On January 24, a SpaceX Falcon 9 rocket took off from Cape Canaveral Space Force Station carrying 143 small satellites, a record for a single launch, and the company’s first dedicated “rideshare” mission.
The same mission deployed six synthetic aperture radar (SAR) satellites into orbit, marking another milestone in the growth of the SAR industry.
The number of SAR satellites is expected to grow exponentially, creating a treasure trove of data ripe for analysis.
With all the excitement surrounding the SAR community, it would be easy to assume that the underlying technology must be new, but that assumption would be incorrect.
In this blog, we provide a quick history of SAR’s early days. Who were the pioneers? What were the problems they were trying to solve? What were the key breakthroughs?
Carl A. Wiley is widely considered the founder of synthetic aperture radar (SAR). He performed his groundbreaking work on SAR as an engineer at the Goodyear Aircraft Company from 1949 to 1953.
Goodyear Aircraft Company later became known as Goodyear Aerospace Corporation, Loral Corporation, and then Lockheed Martin Corporation.
Other scientists made significant early contributions, particularly in a joint initiative between the University of Illinois and University of Michigan, named Project Wolverine.
In 1952, Wiley moved his radar lab from Akron, Ohio to a former air base outside Phoenix, Arizona that had been sold to Goodyear by the US Navy. Goodyear, which originally helped build the base for the Navy when World War II began, owned land in the area since the early 1900s, where it grew cotton used in the manufacture of tire cord.
In short order, Wiley and his team turned the former air base into a major research hub.
Today, the aptly-named city of “Goodyear” is a fast-growing Phoenix suburb, though few residents are likely aware of the role it played in the development of SAR.
The scientific community’s motivation sprung from the US government’s push during the 1950s for more advanced surveillance capabilities.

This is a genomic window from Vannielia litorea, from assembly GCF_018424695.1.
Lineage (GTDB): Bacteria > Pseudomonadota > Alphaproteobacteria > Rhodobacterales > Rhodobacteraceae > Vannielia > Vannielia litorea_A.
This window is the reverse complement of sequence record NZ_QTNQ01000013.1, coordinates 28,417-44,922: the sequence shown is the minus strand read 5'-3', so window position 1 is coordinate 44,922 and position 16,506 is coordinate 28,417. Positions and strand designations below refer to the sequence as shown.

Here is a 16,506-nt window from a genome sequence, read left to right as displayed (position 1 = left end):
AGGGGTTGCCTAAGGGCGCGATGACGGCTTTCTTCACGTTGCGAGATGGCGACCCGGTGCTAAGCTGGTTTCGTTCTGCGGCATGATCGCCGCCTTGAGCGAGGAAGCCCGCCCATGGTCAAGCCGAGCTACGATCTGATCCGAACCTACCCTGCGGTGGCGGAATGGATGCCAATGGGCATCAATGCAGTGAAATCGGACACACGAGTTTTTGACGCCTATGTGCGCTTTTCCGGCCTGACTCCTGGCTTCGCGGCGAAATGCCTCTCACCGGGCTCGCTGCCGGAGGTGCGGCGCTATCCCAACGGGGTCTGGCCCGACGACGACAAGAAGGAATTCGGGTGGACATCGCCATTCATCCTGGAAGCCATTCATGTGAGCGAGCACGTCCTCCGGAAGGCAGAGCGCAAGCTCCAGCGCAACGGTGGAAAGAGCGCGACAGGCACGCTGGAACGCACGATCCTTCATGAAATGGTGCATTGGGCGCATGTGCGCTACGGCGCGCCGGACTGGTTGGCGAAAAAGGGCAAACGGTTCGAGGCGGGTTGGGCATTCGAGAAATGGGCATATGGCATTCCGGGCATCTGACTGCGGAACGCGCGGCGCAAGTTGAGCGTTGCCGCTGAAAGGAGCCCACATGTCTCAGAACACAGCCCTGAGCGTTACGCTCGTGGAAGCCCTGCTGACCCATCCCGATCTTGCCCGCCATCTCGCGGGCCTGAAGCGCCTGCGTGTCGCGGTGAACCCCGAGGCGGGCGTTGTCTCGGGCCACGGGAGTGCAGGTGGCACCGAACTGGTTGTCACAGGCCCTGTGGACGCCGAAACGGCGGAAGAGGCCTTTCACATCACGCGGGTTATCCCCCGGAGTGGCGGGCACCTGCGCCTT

In terms of overhead imagery, airplane photography had been used since 1911, but the cameras taking these pictures only worked in daylight or the absence of cloud coverage.
A sensor operating on a different portion of the electro-magnetic spectrum, invisible to the human eye, could offer 24/7, all-weather monitoring capability.
This invention relates to pulsed radar methods and apparatus, and, more particularly, to terrain mapping radars borne by moving objects, for example, an airplane, and making use of the Doppler frequency shift phenomenon to obtain angular resolutions, and/or scanning in Azimuth. –Patent Number 3,196,436, issued July 20, 1965
One possible solution was radar, which was well-understood and considered effective after its use in World War II to “see”“ enemy planes, ships and submarines.
In a radar system, an antenna emits radio waves that bounce off objects and return containing information that can be processed to display the object’s speed and location.
Scientists aimed to build on this concept, developing airborne radar systems capable of creating two-dimensional imagery with resolution good enough for intelligence gathering.
What were some of the challenges?
For one, in a regular radar system, the only way to achieve higher resolution is enlarging the size of the antenna, which transmits and receives the radio waves. However, to attain the type of resolution required to supply meaningful intelligence, the antenna would have to be the size of a football field!
Carl A. Wiley set out to overcome this size vs. resolution conundrum.
How did he do it?
He realized that it was possible to use the movement of the antenna to simulate a larger antenna. Because it was mounted on an aircraft (and later a satellite) that provided this movement, the antenna needed to only be 1/100th the size of a football field.
In 1954, Wiley filed a patent for an invention he termed Pulsed Doppler Radar. It took 11 years, but the US Patent Office finally approved Wiley’s application in 1965 (patent number 3,196,436).
This is considered the first SAR patent, though the term “synthetic aperture radar” was not yet used.
In future blogs, we’ll chronicle the next period of SAR history, when the technology matured. This resulted in a broader array of applications, such as the environment (e.g. deforestation, oil spills, climate change, flood mapping), agriculture and land use, to name a few.